J9: IdentityPage 2 -
There is no Jewish nation in the book of Genesis, it only
This process - from individuals to a multitudes - can be likened to the development of a new product. First the prototype is constructed. It is tested for its strength and performance and if it passes then it is mass produced. Abraham and his family were the prototype Jewish people, whose successful lives led to the mass production of a huge population. Av does not mean "father" in the biological sense alone, it also means a prototype or an archetype. Abraham was originally named Av-Ram, which translates literally as "pre-eminent prototype". Thus the essence of Jewish identity lies in understanding the heart and mind of Abraham.
The most famous story about Abraham's early life tells of how he took a club and smashed up the idols in his father's retail store. He left the weapon in the arms of the one undemolished idol and when his father came home and angrily demanded an explanation, Abraham pointed to the last remaining statue and said: "He did it!" Though this episode is not actually written in the Torah and is only a traditional story (midrash: Bereishit Rabbah 38:19) about Abraham, it clearly illustrates the young man's attitude to life: he did not believe in the religions of his time, he had a violent streak, he wasn't afraid of dramatically proving a point even if it would shock and upset those around him and he had no intention of going into his father's business! These are the characteristics of an iconoclast - which literally means an idol-smasher (icon-clast).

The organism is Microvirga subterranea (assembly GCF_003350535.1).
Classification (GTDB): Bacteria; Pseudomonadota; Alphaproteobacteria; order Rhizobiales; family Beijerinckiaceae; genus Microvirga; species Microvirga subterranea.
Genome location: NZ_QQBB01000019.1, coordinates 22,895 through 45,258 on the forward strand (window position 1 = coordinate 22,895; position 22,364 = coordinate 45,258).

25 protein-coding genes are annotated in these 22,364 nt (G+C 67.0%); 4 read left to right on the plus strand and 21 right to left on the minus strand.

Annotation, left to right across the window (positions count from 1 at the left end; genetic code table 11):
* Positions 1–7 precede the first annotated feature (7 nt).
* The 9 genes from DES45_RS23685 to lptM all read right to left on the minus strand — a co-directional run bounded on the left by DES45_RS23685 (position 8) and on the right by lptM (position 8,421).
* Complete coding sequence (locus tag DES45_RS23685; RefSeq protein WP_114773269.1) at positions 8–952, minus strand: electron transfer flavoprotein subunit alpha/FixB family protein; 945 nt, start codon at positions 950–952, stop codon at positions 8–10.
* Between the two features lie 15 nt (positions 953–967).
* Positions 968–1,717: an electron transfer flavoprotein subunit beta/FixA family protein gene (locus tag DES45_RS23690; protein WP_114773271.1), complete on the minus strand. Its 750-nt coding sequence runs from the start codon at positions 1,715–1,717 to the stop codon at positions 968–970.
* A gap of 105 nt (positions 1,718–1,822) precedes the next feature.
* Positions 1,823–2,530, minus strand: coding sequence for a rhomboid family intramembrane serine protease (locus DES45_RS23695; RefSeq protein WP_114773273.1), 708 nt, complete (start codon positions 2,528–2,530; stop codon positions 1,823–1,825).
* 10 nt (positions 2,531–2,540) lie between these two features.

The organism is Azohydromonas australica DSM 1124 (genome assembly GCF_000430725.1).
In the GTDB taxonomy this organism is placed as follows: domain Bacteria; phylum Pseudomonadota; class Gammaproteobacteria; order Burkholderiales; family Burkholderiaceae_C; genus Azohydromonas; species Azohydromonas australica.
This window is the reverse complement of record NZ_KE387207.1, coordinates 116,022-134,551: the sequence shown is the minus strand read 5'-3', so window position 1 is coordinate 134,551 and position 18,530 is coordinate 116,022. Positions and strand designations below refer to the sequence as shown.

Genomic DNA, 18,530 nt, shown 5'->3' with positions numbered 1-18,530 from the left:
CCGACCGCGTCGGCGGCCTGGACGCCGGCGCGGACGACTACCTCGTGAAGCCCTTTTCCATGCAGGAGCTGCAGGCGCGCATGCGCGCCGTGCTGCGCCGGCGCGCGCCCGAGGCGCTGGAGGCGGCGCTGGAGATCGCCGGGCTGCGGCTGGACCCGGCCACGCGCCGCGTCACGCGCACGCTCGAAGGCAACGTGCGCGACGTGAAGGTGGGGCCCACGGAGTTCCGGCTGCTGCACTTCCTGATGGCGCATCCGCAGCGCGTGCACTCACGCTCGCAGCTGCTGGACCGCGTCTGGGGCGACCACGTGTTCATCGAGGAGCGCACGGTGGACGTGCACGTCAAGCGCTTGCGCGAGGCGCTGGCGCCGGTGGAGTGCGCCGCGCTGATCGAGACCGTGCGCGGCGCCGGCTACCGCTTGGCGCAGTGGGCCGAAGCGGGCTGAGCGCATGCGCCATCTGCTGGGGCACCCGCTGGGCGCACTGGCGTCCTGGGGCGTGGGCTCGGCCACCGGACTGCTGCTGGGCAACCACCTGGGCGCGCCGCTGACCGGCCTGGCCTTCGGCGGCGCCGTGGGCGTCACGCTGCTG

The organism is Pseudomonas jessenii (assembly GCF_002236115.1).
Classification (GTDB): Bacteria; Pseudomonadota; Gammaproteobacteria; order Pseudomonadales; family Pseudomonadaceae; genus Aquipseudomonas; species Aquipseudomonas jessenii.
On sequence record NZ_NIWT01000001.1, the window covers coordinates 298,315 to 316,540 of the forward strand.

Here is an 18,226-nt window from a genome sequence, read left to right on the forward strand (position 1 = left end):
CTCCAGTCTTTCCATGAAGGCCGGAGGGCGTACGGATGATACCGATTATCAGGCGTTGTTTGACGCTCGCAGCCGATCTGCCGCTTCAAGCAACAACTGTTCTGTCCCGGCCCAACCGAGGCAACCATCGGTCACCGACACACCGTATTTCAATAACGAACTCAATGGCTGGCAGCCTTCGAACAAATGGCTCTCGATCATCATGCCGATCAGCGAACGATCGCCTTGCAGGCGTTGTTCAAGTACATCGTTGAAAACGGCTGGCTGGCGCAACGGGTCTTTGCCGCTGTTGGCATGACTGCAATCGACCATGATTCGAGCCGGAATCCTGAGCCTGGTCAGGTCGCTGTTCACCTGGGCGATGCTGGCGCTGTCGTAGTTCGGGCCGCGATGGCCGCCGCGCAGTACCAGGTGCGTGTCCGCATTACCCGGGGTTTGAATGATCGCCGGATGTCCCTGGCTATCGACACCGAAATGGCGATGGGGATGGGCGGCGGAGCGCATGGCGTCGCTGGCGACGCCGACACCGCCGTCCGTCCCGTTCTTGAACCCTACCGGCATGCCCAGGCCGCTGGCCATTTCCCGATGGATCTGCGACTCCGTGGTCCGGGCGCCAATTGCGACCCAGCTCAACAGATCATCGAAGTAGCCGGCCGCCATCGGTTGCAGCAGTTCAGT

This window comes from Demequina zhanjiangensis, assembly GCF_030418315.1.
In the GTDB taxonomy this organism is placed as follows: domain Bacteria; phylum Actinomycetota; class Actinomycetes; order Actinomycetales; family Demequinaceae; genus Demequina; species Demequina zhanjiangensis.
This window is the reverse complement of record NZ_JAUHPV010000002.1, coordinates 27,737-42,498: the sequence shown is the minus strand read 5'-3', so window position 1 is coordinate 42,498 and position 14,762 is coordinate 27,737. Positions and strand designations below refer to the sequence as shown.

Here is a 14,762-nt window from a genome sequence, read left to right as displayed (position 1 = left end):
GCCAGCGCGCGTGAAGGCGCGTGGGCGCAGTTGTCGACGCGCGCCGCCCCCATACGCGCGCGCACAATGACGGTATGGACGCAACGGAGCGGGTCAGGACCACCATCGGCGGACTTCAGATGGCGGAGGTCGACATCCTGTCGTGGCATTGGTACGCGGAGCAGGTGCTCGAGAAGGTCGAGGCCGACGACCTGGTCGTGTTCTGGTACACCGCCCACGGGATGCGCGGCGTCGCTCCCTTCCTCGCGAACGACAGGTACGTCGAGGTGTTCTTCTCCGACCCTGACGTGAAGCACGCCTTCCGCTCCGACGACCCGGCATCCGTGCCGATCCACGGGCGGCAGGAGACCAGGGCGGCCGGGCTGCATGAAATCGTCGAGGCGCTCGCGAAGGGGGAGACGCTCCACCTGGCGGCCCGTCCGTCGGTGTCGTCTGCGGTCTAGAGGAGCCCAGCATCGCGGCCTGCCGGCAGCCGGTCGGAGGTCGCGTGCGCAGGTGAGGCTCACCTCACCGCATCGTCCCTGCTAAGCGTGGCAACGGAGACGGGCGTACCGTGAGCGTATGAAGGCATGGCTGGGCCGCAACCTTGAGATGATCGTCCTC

Sarah and Abraham
Of all the leading lights of the Jewish people, none was more of a double act than Abraham and Sarah. The Torah is keen to point out that their successful achievements were contingent on their joint efforts:
· God first communicates with Abraham only after he marries Sarah. (Genesis 11:29, 12:1)
· They influenced people around them as a couple (Genesis 12:5)
· It was Sarah's decision for him to have a son with his maidservant Hagar (Genesis 16:2)
· The future of the Jewish people was only through Sarah even though Abraham had many other children. (Genesis 25:2)
· After Sarah dies, old age springs up on Abraham and God no longer communicates with him. (Genesis 24:1)
A complex personality
There were many sides to Abraham. He was by no means a perfect person and in his human frailty we begin to understand what made him tick:
LEADER: Abraham attracted a large audience of like minded people who rejected the idols of their ancestors.
DECEIVER: When in Egypt, he pretends that Sarah is his sister so that the Egyptians won't kill him to get to her.
BENEVOLENT: He gives his nephew Lot first choice when choosing land to live on.
NOBLE WARRIOR: He rescues Lot from the battlefield and then refuses to take the spoils of war.
PASSIVE: He accepts Sarah's decision to disown his first wife Hagar and their son, Ishamel.
What identifies Abraham is his ability to connect with people. Through his writings and speeches he was able to explain his beliefs, through subtlety he attempted to survive in the dangerous and alien culture of Egypt. Through kindness and understanding he cared for and protected his loved ones.
|The Jampacked Bible © UJIA 1996-2000|